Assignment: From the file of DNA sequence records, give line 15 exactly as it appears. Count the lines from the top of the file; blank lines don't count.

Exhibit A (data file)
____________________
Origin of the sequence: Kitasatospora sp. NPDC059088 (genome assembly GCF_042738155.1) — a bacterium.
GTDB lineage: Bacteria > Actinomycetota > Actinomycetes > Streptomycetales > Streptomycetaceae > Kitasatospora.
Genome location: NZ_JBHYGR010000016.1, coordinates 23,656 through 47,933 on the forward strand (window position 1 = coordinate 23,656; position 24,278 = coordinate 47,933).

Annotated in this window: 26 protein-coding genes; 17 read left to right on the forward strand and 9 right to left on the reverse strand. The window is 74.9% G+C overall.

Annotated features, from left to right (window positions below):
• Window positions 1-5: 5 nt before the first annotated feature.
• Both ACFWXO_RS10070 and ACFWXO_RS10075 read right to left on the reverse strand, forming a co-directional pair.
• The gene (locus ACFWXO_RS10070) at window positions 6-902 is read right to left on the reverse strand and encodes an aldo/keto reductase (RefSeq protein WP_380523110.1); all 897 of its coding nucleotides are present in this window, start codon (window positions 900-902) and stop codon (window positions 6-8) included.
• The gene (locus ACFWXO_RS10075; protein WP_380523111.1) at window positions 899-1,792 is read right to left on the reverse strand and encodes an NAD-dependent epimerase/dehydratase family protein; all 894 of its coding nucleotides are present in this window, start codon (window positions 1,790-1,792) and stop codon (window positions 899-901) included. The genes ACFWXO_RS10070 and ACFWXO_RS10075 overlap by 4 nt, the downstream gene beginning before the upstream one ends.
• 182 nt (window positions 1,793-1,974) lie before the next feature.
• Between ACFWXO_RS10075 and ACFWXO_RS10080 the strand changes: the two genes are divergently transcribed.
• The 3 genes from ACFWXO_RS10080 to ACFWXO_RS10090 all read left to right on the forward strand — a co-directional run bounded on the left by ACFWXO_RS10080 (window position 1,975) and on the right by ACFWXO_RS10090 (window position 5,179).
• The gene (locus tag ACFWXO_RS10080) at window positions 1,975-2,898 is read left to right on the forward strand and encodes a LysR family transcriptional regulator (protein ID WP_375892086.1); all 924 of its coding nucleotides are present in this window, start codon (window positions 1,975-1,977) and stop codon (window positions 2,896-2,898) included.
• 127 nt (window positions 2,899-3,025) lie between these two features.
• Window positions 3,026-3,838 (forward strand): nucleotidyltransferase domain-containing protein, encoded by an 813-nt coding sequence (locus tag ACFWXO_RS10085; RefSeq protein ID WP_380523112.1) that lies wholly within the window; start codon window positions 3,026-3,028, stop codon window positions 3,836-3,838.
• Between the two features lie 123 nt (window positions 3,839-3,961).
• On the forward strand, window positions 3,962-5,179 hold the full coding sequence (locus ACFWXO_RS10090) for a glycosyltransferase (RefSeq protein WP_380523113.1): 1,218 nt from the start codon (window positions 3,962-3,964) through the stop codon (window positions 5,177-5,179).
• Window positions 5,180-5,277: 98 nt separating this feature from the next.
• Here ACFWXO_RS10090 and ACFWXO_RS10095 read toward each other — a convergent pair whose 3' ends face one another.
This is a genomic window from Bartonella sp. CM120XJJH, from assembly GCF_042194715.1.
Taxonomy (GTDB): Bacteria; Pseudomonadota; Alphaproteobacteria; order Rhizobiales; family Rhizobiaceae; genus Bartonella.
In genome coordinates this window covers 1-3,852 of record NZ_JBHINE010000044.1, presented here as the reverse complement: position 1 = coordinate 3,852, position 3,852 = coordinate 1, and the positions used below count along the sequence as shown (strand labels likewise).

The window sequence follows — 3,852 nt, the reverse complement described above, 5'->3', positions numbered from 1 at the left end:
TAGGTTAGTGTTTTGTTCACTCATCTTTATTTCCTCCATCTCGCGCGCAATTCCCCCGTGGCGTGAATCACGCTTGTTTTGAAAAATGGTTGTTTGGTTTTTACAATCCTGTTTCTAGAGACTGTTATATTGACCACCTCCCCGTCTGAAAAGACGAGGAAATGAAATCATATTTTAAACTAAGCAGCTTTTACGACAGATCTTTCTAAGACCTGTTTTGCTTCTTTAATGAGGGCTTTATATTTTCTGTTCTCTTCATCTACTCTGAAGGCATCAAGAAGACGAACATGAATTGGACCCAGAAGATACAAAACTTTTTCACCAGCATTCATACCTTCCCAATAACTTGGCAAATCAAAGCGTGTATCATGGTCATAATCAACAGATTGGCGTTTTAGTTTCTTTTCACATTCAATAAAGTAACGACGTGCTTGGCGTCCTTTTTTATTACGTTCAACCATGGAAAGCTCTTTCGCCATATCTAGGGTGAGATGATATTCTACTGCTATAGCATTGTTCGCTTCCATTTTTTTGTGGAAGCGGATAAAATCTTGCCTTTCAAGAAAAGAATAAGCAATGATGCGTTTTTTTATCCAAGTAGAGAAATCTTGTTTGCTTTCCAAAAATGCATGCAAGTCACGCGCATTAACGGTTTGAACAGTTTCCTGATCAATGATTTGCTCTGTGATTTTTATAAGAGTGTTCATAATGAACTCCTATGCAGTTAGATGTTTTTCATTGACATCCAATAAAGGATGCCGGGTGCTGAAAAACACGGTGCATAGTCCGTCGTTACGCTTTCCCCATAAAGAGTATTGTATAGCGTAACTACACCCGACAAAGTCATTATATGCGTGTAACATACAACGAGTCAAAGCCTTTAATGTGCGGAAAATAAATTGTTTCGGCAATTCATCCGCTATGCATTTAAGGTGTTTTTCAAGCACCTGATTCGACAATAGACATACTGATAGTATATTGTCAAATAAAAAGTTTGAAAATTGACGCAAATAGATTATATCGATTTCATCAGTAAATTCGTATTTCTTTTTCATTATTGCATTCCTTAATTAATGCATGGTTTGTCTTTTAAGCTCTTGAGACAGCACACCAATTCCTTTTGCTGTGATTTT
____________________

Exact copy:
• Window positions 3,026-3,838 (forward strand): nucleotidyltransferase domain-containing protein, encoded by an 813-nt coding sequence (locus tag ACFWXO_RS10085; RefSeq protein ID WP_380523112.1) that lies wholly within the window; start codon window positions 3,026-3,028, stop codon window positions 3,836-3,838.